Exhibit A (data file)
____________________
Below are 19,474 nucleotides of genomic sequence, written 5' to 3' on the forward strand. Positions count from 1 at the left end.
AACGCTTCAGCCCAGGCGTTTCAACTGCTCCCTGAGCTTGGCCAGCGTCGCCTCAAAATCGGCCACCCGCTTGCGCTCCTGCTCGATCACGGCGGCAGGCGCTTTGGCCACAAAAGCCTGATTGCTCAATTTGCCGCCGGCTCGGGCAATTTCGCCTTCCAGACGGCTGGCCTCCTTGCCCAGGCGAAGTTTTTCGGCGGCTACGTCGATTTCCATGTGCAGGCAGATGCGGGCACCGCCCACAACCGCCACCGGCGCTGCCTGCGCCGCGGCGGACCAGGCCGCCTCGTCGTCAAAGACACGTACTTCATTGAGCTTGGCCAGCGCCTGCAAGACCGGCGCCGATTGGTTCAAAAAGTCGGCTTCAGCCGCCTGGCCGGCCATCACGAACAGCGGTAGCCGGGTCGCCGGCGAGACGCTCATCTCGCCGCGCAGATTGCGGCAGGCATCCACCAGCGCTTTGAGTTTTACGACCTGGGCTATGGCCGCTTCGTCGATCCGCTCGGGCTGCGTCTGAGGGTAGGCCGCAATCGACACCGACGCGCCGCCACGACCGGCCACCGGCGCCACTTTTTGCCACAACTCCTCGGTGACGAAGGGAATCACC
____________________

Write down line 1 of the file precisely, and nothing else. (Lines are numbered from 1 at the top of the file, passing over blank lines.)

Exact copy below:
Below are 19,474 nucleotides of genomic sequence, written 5' to 3' on the forward strand. Positions count from 1 at the left end.